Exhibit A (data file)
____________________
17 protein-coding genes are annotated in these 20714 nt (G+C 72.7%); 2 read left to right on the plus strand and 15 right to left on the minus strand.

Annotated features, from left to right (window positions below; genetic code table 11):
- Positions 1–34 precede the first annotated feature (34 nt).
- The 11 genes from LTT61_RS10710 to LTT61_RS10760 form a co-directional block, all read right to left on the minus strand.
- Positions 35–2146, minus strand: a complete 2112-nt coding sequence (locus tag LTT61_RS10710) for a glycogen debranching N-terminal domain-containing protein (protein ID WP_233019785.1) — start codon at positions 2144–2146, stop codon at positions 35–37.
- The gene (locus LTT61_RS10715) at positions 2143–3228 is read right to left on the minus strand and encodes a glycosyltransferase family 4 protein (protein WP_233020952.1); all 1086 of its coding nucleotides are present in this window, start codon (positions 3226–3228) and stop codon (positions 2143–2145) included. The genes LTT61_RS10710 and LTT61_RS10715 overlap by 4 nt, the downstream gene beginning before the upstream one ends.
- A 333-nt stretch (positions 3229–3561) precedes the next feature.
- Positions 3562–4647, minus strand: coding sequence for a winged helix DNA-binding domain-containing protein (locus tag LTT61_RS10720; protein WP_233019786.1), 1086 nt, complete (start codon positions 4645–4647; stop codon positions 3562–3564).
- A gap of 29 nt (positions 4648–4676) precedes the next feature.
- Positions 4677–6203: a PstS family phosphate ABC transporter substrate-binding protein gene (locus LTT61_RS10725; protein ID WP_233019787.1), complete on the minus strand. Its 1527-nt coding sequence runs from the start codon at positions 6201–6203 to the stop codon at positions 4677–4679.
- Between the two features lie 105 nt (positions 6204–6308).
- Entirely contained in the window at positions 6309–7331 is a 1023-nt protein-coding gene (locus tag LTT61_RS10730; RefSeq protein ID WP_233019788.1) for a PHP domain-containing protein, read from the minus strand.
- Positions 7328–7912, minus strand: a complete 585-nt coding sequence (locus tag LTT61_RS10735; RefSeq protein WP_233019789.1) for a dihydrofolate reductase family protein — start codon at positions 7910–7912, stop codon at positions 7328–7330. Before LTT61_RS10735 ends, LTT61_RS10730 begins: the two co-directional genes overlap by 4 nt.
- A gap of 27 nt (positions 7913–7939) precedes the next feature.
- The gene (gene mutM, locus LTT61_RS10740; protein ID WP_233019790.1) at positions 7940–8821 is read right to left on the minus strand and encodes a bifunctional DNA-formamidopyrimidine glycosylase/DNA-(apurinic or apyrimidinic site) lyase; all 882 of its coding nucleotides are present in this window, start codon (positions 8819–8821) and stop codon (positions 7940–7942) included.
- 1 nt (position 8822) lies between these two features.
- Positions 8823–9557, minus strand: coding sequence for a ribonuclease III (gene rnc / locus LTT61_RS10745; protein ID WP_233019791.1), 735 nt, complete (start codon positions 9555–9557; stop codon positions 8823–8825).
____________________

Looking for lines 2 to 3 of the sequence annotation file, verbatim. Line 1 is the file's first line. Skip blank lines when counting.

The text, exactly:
Annotated features, from left to right (window positions below; genetic code table 11):
- Positions 1–34 precede the first annotated feature (34 nt).